Army's chief of personnel clarifies criteria for new Close Combat Badge
February 20, 2005
WASHINGTON — The Army’s new combat badge is designed to honor non-infantry soldiers performing infantry work, not simply those who find themselves in combat situations, the service’s chief of personnel said Friday.
“While everyone in Iraq and Afghanistan is in harm’s way, there is a difference between combat operations such as patrols fighting off attacks and deliberately planned offensive combat missions,” said Lt. Gen. Franklin L. “Buster” Hagenbeck.
“The [new badge] is the right thing to do to recognize those soldiers in units purposefully reorganized to serve as infantry and conducting infantry-unique missions.”
Criteria for the Close Combat Badge, unveiled last week, will mirror that of the Army’s 62-year-old Combat Infantry Badge, awarded to infantry units and special forces who engage in active ground combat.
Hagenbeck said the CCB was created after generals in the war on terror complained that “de facto infantry” — non-infantry units that have been reorganized for that type of combat missions — were not being properly recognized for their work.
The Close Combat Badge will be awarded to soldiers with military occupational specialties in armor, the cavalry, combat engineering, and field artillery. Officers must have a branch or specialty recognized in Army regulations as “having a high probability to routinely engage in direct combat.”
But other soldiers have complained publicly that other forces caught in ambushes and firefights in Iraq have faced the same combat situations and deserve the honor as well.
On Friday, Hagenbeck called their service commendable, but said the idea behind the combat badges is to recognize those with an infantry mission.
“The CCB is for an infantry-like job,” he said. “It’s an emotional issue. The CIB has been around for more than 60 years, a lot of discussion went into this. The consensus was that these soldiers needed to be recognized for this job.”
Officials plan to make the honor retroactive to Sept. 11, 2001, and want to begin awarding the new badge in March, though the actual badge will not be available until the fall.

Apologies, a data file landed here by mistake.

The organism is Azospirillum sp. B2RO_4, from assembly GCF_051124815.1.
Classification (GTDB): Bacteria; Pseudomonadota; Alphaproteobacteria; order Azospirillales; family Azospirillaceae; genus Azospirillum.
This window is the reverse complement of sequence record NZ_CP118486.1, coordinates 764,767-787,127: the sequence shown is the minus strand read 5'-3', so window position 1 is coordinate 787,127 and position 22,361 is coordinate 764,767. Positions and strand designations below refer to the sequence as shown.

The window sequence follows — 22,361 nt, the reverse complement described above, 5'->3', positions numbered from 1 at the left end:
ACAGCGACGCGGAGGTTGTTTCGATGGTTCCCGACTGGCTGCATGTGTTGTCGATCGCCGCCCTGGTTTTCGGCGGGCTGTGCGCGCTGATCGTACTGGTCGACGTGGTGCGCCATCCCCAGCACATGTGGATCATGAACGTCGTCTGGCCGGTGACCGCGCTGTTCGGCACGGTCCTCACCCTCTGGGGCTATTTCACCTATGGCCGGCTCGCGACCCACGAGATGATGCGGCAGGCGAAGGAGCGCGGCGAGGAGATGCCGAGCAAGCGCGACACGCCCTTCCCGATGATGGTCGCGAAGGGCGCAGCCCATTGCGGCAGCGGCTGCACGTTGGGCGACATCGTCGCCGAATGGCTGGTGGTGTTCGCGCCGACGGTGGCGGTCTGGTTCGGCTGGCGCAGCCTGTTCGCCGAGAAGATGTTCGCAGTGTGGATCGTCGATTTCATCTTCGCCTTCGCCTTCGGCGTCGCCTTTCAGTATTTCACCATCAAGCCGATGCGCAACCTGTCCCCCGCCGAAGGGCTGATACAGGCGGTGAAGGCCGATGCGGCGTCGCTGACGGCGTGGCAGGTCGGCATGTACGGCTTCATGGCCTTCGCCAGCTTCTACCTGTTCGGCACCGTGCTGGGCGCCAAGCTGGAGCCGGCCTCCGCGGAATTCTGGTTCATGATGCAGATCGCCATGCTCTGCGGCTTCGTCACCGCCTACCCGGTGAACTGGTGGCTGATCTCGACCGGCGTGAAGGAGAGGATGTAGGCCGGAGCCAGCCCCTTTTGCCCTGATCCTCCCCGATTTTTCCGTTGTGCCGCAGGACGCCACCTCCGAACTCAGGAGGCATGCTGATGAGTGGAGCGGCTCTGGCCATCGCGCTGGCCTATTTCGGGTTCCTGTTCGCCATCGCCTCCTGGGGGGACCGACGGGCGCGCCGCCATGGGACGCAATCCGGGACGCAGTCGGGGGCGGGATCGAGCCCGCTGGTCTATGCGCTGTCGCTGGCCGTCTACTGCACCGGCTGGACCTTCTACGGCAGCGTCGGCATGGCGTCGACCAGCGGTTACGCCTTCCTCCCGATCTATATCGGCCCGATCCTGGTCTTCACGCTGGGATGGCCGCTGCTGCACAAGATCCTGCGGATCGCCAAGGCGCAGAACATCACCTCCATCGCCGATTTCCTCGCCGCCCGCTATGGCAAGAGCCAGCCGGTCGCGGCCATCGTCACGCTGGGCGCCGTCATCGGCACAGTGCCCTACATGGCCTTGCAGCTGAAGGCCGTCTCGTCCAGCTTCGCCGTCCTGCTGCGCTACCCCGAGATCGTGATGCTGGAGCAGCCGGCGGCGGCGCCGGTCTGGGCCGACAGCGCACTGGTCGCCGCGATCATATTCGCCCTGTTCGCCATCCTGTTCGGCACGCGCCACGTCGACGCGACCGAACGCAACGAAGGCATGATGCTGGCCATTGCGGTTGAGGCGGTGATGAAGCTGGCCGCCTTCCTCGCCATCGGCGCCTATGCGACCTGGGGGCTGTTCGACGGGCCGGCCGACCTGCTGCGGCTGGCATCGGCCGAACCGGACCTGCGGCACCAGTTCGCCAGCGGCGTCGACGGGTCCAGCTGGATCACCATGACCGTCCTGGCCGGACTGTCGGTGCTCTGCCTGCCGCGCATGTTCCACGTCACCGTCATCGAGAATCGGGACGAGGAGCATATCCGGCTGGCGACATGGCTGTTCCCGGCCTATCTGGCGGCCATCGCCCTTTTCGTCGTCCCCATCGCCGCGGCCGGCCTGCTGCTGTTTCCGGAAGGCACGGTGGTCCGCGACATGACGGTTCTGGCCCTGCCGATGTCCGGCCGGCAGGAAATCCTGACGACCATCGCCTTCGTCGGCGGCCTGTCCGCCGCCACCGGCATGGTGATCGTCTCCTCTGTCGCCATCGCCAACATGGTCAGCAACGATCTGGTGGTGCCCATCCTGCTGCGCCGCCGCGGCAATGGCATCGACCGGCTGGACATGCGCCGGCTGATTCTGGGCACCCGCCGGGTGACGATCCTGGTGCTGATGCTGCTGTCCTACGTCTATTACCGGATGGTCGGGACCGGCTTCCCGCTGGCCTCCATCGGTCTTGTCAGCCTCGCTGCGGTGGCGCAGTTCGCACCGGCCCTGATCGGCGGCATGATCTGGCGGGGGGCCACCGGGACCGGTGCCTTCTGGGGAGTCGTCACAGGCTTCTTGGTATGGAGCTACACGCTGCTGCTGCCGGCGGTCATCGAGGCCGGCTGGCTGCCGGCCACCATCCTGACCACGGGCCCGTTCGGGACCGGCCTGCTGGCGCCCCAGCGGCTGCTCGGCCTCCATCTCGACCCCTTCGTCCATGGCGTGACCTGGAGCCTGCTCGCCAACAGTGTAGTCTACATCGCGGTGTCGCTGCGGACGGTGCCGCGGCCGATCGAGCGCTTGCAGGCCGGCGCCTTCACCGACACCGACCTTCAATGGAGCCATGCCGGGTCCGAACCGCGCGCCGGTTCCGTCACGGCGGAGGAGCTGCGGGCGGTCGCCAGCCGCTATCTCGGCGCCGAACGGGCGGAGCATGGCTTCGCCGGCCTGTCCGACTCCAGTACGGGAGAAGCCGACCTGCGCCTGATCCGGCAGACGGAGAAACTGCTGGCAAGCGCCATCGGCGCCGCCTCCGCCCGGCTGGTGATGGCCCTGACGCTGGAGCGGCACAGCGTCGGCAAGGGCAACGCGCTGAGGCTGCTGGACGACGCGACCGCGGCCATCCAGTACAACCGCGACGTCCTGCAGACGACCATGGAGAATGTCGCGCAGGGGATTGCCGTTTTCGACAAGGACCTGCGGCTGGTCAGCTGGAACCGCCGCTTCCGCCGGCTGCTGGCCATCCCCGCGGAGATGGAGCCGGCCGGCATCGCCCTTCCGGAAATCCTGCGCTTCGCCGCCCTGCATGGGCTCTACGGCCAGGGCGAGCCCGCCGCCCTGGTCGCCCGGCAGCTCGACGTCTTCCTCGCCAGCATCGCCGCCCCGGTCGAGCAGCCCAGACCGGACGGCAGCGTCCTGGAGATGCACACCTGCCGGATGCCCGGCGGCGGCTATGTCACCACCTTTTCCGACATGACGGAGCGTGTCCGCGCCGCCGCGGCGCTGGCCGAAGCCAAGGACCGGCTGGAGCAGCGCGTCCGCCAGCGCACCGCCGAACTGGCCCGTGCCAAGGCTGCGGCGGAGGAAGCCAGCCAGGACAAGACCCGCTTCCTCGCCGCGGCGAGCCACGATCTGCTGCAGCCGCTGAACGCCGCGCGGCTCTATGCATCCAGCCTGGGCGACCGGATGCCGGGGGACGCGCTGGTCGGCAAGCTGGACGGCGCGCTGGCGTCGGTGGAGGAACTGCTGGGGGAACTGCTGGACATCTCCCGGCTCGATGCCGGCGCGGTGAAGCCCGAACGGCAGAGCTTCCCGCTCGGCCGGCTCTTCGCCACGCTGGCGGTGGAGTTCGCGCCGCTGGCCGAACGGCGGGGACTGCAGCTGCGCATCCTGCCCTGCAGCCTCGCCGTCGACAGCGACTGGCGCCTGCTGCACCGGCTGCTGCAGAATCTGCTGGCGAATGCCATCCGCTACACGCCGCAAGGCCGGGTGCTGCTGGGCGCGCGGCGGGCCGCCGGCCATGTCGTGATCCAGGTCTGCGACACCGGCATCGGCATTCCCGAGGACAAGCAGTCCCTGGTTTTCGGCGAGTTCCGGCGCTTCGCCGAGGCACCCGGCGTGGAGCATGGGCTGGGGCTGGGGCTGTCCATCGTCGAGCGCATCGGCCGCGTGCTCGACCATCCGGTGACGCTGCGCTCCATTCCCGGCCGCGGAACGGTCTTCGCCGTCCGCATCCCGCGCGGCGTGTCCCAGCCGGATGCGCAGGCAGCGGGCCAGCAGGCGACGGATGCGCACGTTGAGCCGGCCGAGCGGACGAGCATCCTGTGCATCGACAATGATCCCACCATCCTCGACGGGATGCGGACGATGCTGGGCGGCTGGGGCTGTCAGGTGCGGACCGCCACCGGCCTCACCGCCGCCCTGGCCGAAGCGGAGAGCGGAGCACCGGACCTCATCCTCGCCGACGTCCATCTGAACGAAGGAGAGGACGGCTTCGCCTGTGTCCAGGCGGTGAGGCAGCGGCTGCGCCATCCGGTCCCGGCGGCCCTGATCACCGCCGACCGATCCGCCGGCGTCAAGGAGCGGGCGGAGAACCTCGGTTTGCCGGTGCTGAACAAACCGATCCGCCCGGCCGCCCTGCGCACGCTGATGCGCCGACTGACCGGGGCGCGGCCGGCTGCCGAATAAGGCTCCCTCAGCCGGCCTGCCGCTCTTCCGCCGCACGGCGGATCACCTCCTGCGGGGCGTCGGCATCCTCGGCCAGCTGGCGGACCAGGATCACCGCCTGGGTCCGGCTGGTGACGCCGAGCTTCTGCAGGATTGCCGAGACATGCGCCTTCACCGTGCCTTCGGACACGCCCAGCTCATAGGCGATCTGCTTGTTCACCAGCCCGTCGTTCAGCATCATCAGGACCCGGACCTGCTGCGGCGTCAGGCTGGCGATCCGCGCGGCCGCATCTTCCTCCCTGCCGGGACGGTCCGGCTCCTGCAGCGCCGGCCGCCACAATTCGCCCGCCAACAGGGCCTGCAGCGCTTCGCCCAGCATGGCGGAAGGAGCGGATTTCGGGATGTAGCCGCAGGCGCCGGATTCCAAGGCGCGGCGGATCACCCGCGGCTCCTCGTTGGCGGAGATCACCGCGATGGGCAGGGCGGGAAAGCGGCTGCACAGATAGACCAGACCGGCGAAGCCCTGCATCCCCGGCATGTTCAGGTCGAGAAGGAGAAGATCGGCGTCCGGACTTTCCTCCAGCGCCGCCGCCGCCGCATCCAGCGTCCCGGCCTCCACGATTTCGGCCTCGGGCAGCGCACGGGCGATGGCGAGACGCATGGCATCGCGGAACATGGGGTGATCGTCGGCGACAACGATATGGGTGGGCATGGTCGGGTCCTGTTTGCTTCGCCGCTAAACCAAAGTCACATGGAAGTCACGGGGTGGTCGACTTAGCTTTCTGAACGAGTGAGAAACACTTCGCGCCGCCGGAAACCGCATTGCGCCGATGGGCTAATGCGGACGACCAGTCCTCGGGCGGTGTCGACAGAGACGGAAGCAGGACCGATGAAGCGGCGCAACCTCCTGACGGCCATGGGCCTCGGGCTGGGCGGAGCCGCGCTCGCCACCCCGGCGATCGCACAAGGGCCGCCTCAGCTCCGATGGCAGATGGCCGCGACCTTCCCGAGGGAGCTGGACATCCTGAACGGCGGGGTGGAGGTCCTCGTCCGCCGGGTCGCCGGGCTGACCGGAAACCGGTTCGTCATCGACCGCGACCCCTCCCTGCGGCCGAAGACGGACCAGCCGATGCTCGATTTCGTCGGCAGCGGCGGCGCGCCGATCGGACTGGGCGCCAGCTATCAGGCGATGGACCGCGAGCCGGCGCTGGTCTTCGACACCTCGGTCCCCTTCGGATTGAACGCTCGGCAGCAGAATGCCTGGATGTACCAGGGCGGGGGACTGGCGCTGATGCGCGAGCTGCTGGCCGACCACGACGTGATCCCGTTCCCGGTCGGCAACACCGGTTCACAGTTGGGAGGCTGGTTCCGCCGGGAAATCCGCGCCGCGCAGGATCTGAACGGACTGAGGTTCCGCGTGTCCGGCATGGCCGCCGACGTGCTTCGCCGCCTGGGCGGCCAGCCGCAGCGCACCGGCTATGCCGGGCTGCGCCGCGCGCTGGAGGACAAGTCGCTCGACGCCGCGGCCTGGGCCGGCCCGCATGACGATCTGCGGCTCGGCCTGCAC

Hagenbeck said the design for the badge has not been finalized, but plans call for the CIB’s rifle to be replaced with a bayonet.
Under current Army rules, all soldiers are allowed to wear their unit patch on their right soldier as a combat patch after serving 30 days in an authorized combat theater.
Hagenbeck said officials also plan to honor non-Army troops serving with CCB and CIB eligible units with those badges as well, the first time non-Army fighters would receive such an honor.
That could include both U.S. forces and foreign nationals embedded with Army combat units, Hagenbeck said.
Who is eligible?:
Colonel or below for officers; all enlisted soldiers are eligible.Enlisted soldiers must have a Military Occupational Specialty in Armor or Cavalry (CMF 19), Artillery (CMF 13), or Combat Engineer (CMF 12).Officers must have a branch or specialty officially recognized in Army Regulation 611-1 as “having a high probability to routinely engage in direct combat.”Soldiers must be:
Assigned or attached to an Army brigade or smaller unit that is purposely organized to routinely conduct close combat operations and engage in direct combat, in accordance with existing Army rules and policy.Under fire while engaged in active ground combat, to moving into contact and destroy the enemy with direct fire.Battle or campaign participation is not sufficient to qualify for this award; the unit must have been in active ground combat.Effective date:
Sept. 11, 2001 (retroactive).
— Source: U.S. Army